Short-cut: If you are developing a new website and see this warning, then simply keep the UpdraftPlus settings page open whilst you back up. You don’t need to read any of the rest!
UpdraftPlus is a WordPress plugin; as such, it relies on WordPress running and handing it the opportunity to do something.
Thus if WordPress does not run, then neither can UpdraftPlus. So, if your website has zero visitors between midnight and 5am, and if your backup is scheduled to run just after midnight, then it won’t actually get to run until a visitor turns up at 5 am.
There is usually no danger of this becoming a problem, because even very unpopular websites tend to get visited by several search engines as long as those search engines are aware of them.
However, if enough of the following factors are present, then your backup may not be able to complete:
- Your website is not known by search engines
- Your website has almost no other visitors (e.g. is under development, and only the developer visits it, during office hours)
- Your webserver only allows code to run for a short time
- Your website is larger, and is being uploaded to a cloud backup service
- You schedule backups to run very frequently (e.g. every 4 hours) so that multiple backup jobs may be competing for resources
Another way that this can happen is if your WordPress scheduler has been disabled (you’d usually know if this is so and understand the rest of this paragraph), and you’re instead running the scheduler via an automated task you’ve set up to call wp-cron.php directly. If you only call wp-cron.php once an hour, then this is like just having one visitor per hour as far as WordPress’s scheduler is concerned.
Note: If you were sent to this page by a warning from your copy of UpdraftPlus, then this does not mean for sure that your backups are definitely failing because of this problem – it just means that UpdraftPlus has detected a lack of visitors. It may be that there are still enough. The warning is advisory of a potential problem.
This issue is not a novelty of UpdraftPlus; it is the case for every WordPress backup plugin with scheduled backups.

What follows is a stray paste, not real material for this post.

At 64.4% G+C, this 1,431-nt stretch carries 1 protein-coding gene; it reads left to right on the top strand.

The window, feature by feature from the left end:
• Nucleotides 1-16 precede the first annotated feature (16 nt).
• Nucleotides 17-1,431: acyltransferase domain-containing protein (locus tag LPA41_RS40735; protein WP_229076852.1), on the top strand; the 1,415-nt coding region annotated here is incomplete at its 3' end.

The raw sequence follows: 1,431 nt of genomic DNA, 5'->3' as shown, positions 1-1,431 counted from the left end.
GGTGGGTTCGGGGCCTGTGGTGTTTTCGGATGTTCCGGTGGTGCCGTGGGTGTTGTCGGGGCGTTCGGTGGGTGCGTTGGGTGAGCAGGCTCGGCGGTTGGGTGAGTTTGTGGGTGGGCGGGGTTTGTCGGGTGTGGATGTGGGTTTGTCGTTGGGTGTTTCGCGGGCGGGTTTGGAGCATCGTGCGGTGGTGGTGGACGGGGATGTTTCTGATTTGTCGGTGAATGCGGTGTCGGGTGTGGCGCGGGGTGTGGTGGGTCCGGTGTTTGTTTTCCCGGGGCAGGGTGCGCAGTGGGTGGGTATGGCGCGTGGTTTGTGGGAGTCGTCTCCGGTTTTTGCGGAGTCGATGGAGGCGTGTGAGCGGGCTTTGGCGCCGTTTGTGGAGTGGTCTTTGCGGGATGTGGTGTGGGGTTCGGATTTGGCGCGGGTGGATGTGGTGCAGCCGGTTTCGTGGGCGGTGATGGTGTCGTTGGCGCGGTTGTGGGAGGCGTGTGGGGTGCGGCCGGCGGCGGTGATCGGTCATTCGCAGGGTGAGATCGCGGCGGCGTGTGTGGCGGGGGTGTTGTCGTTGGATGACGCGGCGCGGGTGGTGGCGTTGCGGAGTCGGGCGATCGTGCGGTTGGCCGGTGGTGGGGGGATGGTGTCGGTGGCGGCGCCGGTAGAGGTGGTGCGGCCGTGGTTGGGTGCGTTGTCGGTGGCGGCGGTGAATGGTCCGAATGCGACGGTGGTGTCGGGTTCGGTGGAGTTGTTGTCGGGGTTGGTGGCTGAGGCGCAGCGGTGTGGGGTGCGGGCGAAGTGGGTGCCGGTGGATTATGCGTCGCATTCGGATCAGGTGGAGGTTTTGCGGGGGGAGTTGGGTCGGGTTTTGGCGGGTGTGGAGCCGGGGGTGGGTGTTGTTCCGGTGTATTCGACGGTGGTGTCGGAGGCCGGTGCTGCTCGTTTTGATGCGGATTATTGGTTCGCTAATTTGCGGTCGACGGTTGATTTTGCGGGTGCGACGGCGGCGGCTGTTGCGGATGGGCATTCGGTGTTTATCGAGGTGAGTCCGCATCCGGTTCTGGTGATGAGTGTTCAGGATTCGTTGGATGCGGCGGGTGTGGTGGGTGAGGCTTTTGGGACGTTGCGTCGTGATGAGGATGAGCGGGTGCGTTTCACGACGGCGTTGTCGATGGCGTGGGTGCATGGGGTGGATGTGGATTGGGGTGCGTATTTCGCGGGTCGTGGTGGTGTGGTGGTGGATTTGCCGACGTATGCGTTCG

What are the solutions? Any of these should help:
- If you’re a developer, or your site was only just launched, then don’t set your backup time to 1 a.m. until after you launch the site and have some visitors and your site is known by search engines.
- Your web hosting company’s control panel may have the facility to set up automated tasks – you could set up a task to visit the site every 1 minute. This has a negligible impact upon on performance. If you want to look at this option, you should ask your web hosting company for help – we can’t provide specific guidance.
- Sign up with a facility like http://uptimerobot.com/, https://www.pingdom.com/free/ or http://www.easycron.com/tutorials/how-to-set-up-cron-job-for-updraftplus to get some more automated visits to your website.
- If you’re just developing the site and need a backup *now*, then just keep the UpdraftPlus settings page open – it will make silent calls to the WP scheduling code in the background every few minutes (UpdraftPlus 1.7.15 and later).
- Load up the site’s front page and hit “reload” every 5 minutes until the backup has completed.
- If you disabled WordPress’s default “cron” engine, and attempted to call it another way, then seeing this message means that you are not calling it regularly enough. Call it each minute. This has a negligible impact upon performance; if your web hosting company says otherwise, then this is bad advice (your author is someone who has both run a web hosting company and analysed and contributed to cron code in WordPress core).
Note: When using automated visits, certain caching plugins (such as WP Super Cache) can prevent the scheduler from being triggered. If you are having issues, ensure that the automated visit is directed to an uncached page or file.